The Crémieux Decree
On October 24, 1870, The French government issued a decree to recognize the Jews of Algeria as French citizens. The law had been written and passed after much campaigning by powerful French Jews such as Adolphe Crémieux.
By the eighth century, North Africa was under Arab rule and the population had mostly converted to Islam. Under Islamic law, Jews and Christians were dhimmis, meaning they were “residence in return for (sometimes extremely high) taxes.” They were granted this status as monotheists and were what one might call “second-class citizens.” Algeria generally remained under Islamic control, until 1830, when the French began their conquest of the region.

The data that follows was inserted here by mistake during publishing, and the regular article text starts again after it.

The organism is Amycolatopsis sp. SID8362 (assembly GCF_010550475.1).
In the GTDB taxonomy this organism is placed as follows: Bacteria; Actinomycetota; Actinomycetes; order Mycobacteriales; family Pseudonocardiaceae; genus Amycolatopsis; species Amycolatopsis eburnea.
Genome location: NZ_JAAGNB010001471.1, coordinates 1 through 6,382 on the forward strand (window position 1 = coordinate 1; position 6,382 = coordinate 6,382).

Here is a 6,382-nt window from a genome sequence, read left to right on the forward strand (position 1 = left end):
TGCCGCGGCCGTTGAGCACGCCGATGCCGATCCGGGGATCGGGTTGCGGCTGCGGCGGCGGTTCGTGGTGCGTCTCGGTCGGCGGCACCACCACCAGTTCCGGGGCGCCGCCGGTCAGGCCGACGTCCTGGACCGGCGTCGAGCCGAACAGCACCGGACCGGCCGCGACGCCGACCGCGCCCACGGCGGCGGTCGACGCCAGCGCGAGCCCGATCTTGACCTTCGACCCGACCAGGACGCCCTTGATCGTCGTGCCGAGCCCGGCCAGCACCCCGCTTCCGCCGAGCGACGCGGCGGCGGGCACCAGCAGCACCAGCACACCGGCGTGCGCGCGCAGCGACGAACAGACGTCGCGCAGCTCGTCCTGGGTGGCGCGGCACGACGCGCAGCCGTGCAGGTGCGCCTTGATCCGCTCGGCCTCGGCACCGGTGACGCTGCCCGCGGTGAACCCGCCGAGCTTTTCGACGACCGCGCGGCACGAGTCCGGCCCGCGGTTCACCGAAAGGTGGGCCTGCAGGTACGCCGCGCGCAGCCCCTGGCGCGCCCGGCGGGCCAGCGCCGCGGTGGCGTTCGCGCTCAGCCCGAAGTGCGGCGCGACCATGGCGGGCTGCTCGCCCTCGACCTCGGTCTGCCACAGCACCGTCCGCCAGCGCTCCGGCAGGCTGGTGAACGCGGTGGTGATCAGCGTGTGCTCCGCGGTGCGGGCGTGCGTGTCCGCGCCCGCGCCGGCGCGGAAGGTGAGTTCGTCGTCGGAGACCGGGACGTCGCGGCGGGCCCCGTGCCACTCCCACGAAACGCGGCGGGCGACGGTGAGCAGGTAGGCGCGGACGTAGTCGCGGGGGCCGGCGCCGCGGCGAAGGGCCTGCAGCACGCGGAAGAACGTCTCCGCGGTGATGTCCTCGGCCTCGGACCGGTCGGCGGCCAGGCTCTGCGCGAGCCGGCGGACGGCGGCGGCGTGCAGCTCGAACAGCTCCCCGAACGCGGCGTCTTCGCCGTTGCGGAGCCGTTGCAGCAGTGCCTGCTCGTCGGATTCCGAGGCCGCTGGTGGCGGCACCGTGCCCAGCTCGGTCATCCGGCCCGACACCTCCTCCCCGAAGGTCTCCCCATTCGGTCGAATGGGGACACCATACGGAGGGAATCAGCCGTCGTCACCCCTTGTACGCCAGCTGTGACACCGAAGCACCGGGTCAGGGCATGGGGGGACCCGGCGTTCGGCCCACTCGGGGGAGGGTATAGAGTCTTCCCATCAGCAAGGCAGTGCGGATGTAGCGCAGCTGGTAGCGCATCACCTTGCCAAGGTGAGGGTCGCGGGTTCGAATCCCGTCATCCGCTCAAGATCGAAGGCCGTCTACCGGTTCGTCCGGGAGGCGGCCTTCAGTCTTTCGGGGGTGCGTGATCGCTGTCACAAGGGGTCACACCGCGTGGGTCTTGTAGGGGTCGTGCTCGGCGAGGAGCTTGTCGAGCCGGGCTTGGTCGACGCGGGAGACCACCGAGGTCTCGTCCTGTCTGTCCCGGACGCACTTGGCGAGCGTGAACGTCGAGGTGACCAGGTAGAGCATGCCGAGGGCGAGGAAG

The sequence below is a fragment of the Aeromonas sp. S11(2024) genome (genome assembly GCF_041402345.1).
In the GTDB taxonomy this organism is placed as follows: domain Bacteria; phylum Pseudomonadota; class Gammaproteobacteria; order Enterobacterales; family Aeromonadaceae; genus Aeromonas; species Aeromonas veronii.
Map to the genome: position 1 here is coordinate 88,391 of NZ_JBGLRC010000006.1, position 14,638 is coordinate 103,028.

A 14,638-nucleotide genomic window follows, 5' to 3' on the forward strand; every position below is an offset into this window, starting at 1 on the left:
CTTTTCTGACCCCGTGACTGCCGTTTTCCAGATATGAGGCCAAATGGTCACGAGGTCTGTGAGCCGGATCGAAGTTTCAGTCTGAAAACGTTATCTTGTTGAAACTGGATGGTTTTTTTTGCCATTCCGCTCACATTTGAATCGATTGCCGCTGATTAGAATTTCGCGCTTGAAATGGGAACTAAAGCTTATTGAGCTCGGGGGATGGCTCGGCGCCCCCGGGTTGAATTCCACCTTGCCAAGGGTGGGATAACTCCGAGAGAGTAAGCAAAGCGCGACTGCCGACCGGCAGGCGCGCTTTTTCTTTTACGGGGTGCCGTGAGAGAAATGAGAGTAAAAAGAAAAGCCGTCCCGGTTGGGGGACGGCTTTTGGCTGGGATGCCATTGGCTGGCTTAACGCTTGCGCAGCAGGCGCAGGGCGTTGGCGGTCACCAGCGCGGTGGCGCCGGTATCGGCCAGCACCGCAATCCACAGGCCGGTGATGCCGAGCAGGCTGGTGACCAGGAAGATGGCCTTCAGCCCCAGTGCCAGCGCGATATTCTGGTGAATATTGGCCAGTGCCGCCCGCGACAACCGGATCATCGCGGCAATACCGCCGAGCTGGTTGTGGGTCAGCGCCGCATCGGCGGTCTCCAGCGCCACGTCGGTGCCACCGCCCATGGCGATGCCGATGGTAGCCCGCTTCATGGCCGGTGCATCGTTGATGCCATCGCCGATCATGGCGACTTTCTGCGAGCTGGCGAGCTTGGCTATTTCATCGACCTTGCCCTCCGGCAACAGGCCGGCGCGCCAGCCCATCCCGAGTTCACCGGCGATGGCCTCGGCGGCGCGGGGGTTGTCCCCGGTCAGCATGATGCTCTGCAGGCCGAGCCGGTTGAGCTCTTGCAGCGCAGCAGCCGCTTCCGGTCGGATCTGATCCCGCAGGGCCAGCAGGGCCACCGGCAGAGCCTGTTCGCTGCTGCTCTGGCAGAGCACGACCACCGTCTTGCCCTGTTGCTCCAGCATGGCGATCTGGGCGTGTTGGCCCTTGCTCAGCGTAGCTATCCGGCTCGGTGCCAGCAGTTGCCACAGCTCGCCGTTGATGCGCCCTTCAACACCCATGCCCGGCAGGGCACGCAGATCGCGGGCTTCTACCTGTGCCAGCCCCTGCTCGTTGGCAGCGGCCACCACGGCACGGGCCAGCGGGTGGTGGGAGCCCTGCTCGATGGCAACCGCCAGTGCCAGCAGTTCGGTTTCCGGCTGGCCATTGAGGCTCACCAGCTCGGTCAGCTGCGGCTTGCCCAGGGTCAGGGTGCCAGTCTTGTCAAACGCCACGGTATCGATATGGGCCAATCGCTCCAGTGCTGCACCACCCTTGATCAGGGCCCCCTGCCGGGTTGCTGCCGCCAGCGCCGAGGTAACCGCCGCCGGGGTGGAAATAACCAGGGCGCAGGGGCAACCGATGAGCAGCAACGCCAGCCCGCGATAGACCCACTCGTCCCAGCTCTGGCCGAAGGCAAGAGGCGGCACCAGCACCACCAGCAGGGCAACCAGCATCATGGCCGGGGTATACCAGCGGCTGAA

The Jewish community welcomed French rule and often helped the French administration, for instance, by serving as translators. But, French rule was a double-sided coin for them. On one hand, the French were more friendly to the Jews and Christians than to the natives. On the other hand, the French limited the Jewish courts to only officiate over marriages, divorce and liturgy (and eventually not even that), whereas before, the Jewish community had been autonomous.
Although the intentions of the Crémieux Decree were noble, it caused the Jews of Algeria to become isolated even further from their neighbors. Additionally, many of the French were themselves anti-Semitic. Over the next decades there developed anti-Semitic political parties, and, from time-to-time, riots broke out against the Jews.